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1 March 2004 The Kruger Experience, Ecology and Management of Savanna Heterogeneity
Stein R. Moe
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Established in 1926, Kruger is one of the oldest national parks in the world. The huge 22,000 km2 protected area in northeastern South Africa can draw on a century of experience in management and research (the Sabie Game Reserve was established 1898). Thus, for most people interested in ecological research and management, Kruger is well known. Although numerous publications have been produced from Kruger, no single volume has previously been published synthesising the ecological and management experiences gained in this protected area. This book, which contains half a thousand pages, is an impressive attempt to rectify this.

The simplest way to produce this book would have been to give individual authors the opportunity to write a chapter about their particular research programme or management responsibility. Instead, the editors have chosen to focus on savanna heterogeneity as a common denominator. The heterogeneity approach must have been highly challenging for the editors, as well as for the different authors, recognising the fact that most of the research done in Kruger has been unidiciplinary and generally involving single species. Nevertheless, the authors have to a large extent kept to the general theme of savanna heterogeneity, although the focus and integration have been achieved better in some chapters than in others. All in all, the central theme of savanna heterogeneity has lifted the book from a simple compilation of chapters to a more coherent volume.

Although the emphasis on interactions between different biotic components and their abiotic templates strengthens the book in many ways, it is also evident that much relevant information on these topics is missing. For example, termites, dung beetles and wood-boring beetles are recognised as having profound impacts on the Kruger savanna. Some of these relationships are dealt with excellently in the book. However, despite the importance of these insect groups, the space they are given is relatively modest. From the book, we learn that no studies have focused on insects as drivers of savanna heterogeneity in Kruger. By pinpointing crucial, missing information about the contribution of invertebrates to savanna heterogeneity, the book sets a fruitful scene for future research in Kruger.

Although the invertebrate research in Kruger has been relatively modest, particularly larger mammals have been studied extensively. Previous work in the equally famous Serengeti has been dominated by grazing ecology, but Kruger is more famous for its work on browsers. Browsing ecology is thus well covered in the book. Not only do we find a synthesis of previously pub-lished results, but the book also contains some novel results on large herbivores, as well as some interesting hypotheses for further testing.

It is indeed impressive to read about the more than 300 ongoing research projects and the extensive management operations in Kruger. As a medium-income country, South Africa has made a tremendous contribution to savanna ecology and management for many years. A comparison with research and management of national parks in my own country, which is one of the richer in the world, is almost embarrassing. The book illustrates well the huge management tasks of Kruger, involving challenging issues like culling, fire management, water provision and the relationships with neighbouring communities. In many areas of management, it is evident that Kruger has gone further than most other African national parks, but unlike many other protected areas in Africa, Kruger still has no community-based natural resource programmes in place.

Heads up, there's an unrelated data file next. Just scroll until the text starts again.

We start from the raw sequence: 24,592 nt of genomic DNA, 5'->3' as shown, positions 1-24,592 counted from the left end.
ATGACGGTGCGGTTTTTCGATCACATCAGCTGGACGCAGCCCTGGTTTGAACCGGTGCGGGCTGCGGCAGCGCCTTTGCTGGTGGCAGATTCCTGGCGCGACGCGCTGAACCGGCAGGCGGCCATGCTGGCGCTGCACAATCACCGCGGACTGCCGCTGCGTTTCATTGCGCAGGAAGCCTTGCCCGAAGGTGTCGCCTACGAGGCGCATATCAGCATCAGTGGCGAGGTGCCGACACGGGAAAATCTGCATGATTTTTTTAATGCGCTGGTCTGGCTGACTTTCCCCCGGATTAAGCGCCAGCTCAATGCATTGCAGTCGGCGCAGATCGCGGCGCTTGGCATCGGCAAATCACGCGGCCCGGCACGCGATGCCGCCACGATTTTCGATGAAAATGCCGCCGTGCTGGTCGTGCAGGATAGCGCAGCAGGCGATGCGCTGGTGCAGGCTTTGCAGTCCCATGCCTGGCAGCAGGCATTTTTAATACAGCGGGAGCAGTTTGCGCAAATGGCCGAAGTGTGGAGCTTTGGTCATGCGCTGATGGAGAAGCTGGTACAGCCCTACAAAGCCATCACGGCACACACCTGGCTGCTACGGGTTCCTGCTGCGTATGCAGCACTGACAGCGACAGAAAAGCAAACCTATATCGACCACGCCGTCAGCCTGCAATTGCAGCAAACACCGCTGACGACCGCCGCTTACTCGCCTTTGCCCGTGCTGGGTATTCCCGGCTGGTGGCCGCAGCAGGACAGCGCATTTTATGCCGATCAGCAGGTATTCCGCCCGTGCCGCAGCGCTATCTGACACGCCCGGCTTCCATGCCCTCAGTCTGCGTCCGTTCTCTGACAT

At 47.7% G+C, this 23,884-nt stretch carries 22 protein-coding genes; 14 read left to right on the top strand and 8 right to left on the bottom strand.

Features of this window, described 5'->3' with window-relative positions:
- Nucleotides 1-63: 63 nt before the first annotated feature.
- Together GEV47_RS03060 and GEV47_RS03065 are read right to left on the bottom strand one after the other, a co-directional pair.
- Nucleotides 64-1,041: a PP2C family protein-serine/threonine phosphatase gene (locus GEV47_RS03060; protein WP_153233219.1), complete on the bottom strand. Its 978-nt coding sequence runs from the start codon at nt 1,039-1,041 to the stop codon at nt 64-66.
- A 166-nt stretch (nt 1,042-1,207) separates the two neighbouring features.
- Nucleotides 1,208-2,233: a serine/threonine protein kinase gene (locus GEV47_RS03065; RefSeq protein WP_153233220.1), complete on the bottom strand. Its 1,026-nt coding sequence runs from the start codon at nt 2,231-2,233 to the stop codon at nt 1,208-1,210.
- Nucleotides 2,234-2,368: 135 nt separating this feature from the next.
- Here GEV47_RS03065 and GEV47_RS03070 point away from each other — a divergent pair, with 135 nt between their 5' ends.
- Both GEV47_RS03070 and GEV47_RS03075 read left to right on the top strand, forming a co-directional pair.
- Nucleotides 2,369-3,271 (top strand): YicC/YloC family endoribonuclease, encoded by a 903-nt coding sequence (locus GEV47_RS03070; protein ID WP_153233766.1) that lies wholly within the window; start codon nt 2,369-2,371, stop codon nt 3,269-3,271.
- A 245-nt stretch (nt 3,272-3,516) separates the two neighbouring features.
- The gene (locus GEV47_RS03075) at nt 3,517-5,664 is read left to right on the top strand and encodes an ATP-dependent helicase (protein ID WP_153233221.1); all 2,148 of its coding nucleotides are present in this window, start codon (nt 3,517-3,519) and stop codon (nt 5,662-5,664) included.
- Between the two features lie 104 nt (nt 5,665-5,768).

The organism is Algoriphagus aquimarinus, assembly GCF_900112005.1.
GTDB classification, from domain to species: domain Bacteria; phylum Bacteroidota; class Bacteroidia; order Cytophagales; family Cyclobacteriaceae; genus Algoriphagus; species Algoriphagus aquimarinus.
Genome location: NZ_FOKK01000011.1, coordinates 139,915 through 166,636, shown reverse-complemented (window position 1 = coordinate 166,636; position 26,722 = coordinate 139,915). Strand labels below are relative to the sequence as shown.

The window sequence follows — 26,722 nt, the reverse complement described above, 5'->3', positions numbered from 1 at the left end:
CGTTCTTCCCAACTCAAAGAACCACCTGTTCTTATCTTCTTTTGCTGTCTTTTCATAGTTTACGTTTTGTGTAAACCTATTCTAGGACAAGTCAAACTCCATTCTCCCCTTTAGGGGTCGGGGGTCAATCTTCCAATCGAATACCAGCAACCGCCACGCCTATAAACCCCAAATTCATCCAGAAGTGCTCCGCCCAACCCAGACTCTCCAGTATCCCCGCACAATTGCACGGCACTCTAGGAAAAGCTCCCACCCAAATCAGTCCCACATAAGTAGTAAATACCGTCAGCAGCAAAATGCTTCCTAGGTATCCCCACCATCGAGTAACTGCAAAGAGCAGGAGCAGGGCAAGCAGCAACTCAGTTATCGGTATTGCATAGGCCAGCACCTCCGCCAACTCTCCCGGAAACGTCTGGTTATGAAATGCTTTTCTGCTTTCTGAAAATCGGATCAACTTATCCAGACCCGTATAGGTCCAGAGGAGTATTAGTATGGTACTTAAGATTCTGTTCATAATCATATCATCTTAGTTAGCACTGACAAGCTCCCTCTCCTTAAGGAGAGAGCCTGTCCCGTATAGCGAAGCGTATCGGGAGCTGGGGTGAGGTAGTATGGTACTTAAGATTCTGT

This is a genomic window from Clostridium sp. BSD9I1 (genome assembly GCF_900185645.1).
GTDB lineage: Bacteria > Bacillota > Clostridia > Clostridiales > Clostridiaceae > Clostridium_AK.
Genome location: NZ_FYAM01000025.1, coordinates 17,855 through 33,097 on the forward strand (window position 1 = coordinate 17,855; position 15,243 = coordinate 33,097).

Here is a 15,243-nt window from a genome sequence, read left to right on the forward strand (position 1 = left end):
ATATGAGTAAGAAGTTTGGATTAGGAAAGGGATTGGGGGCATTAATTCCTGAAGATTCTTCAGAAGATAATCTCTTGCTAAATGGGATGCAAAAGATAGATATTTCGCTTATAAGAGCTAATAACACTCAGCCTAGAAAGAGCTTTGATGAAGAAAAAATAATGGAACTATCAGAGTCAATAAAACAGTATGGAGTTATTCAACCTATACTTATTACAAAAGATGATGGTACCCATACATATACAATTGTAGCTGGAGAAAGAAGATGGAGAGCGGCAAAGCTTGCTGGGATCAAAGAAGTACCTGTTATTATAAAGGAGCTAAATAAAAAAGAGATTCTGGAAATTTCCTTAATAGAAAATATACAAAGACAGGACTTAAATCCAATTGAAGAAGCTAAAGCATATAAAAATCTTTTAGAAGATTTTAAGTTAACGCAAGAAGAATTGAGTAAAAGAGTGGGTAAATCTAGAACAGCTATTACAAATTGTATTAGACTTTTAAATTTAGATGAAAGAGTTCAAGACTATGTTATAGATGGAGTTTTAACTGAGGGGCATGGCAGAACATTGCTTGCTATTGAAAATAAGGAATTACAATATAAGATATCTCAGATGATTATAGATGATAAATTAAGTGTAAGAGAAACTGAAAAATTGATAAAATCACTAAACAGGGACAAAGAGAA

The book is a sad reminder that African ecology is still a topic dominated by Americans, Europeans and white Africans. Whereas the book's central theme is savanna heterogeneity, ethnic heterogeneity is poorly reflected in the list of contributors. Unfortunately, this is not only a South African phenomenon, a decade beyond the abolishment of apartheid. In order to sustain the fragile support for conservation areas across the African continent, it is of paramount importance that all of those who work within university systems build enthusiasm, competence and confidence among upcoming black African ecologists.

Island Press deserves credit for publishing this important book. The printing and layout is generally good, although some figures are not well printed in my copy and some few tables are a bit messy to read. There are few pictures, but they serve as excellent illustrations to the text.

The target audience for the book should be scientists and managers of protected areas. As such, the extensive volume should definitely be of great interest far beyond tropical Africa. Although this book is not written as a textbook, sections are well suited for postgraduate courses in savanna ecology.

© WILDLIFE BIOLOGY
Stein R. Moe "The Kruger Experience, Ecology and Management of Savanna Heterogeneity," Wildlife Biology 10(1), 73-74, (1 March 2004). https://doi.org/10.2981/wlb.2004.001
Published: 1 March 2004
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